|Tracking||Very few offer tracking, and only limited to their own LCL cargo.||Track online 24/7 or receive automated notifications of shipment status changes.|
|Human relationship with clients||Main competitive value||Automated processes where possible. Human intervention only when necessary|
While most traditional freight forwarders have websites, they mainly only list the services they offer. Only the more advanced online freight forwarders feature documentation and rate functionalities on their site.
Certain traditional freight forwarders may have a “quote request” function, but getting in touch with them will prove difficult. Sending in a request may only get you a quote via email, and sometimes only days later. According to an iContainers survey, 40% of all freight forwarders take four to seven days to provide customers with a quote.
Perhaps only a handful of traditional freight forwarders offer immediate quotes and that usually only applies to their own LCL products. More often than not, they come in the form of a tariff where shippers would have to look up ocean freight and surcharges separately. In short, the math is not done for them and the end charges have to be calculated by themselves.
With online freight forwarders such as iContainers, for example, a quote is provided within 15 seconds with all charges broken down and listed for full transparency.
Today, only a handful of traditional freight forwarders provide tracking tools and sailing schedules. Again, these would probably only apply to their own LCL cargo. Online freight forwarders tend to have tracking tools for various types of shipments.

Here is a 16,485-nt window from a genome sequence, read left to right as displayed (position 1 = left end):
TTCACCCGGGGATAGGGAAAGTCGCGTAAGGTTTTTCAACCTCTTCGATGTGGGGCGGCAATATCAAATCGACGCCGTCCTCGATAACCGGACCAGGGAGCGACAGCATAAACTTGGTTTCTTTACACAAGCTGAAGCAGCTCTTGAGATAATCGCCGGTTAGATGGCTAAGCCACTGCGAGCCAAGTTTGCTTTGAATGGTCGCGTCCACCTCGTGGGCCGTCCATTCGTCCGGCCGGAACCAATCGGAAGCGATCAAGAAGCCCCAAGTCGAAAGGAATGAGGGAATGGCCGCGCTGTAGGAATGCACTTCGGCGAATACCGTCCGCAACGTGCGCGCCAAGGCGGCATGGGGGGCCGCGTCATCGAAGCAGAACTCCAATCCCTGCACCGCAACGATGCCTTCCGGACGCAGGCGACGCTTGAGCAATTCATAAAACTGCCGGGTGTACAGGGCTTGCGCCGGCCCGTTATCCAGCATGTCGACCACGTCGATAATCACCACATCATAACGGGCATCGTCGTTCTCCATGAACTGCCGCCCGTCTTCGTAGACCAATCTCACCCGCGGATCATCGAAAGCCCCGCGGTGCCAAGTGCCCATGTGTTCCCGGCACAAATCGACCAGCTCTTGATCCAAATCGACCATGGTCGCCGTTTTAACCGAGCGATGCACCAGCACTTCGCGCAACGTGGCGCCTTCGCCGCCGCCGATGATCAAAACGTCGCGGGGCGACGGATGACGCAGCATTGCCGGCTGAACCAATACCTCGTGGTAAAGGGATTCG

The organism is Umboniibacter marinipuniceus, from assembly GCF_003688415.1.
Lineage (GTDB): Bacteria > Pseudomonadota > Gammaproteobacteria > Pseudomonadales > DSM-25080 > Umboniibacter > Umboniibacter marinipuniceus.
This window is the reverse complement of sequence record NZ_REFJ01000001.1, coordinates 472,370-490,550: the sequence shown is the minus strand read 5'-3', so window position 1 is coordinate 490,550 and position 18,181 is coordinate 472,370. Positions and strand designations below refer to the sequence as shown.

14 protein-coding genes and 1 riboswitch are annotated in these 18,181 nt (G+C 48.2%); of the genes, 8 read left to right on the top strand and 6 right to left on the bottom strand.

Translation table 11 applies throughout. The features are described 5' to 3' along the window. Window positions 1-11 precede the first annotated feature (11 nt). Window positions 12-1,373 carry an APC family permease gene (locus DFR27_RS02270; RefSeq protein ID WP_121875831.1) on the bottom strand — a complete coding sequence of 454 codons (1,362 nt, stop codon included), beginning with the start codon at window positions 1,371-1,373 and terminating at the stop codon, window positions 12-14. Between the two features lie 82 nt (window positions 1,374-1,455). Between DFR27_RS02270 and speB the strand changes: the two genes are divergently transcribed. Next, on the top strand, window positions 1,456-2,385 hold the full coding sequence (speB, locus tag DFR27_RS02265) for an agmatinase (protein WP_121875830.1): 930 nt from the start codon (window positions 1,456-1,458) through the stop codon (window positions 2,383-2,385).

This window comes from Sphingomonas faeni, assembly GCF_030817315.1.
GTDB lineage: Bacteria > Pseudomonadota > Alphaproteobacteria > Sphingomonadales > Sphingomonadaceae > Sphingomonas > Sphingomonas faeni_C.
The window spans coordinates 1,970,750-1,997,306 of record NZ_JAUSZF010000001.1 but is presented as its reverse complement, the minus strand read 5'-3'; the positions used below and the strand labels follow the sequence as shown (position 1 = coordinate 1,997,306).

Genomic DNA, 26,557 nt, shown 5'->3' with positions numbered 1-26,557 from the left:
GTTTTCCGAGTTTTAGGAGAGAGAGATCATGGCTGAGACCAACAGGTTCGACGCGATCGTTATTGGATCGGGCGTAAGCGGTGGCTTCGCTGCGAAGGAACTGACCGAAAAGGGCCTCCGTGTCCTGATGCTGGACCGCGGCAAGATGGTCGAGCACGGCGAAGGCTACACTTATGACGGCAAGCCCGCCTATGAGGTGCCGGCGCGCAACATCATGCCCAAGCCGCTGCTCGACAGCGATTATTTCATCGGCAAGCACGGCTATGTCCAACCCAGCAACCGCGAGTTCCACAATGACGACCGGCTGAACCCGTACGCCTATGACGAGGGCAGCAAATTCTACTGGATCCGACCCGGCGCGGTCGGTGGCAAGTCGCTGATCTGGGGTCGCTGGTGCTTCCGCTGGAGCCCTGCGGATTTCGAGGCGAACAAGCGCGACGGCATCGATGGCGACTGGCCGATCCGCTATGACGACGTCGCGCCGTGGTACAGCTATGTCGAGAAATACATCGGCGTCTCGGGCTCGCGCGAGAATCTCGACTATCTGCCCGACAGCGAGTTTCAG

iContainers constantly strives to improve tracking efficiency and transparency. This year, it launched a Track & Trace function and automated notifications system for shippers. Not many online forwarders offer these tools and those that understand the importance of transparency are perhaps the ones that are leading the digital revolution in the industry.
The human touch
According to iContainers, much of the resistance to this digital change by the traditional forwarders come from the personal touch/relationship that many shippers have with their freight forwarders and value. For them, it’s vital to know that there’s a human presence behind the pile of paperwork, to have someone they can depend on to make sure things progress along smoothly.
That’s however, not to say that online freight forwarders are not able to fulfill this role.
“Many seem to have the misconception that online freight forwarders lack a human presence and that’s certainly not true. The basic principles are the same. There are physical people working on ensuring a shipment goes as planned. The difference is in the intervention and method of execution,” says Mr Lysdal.
“At iContainers, our operatives step in only when needed, in order to reduce the amount of to and fros and speed up efficiency. If things were to go wrong, shippers can be assured of an operations specialist helping them out.”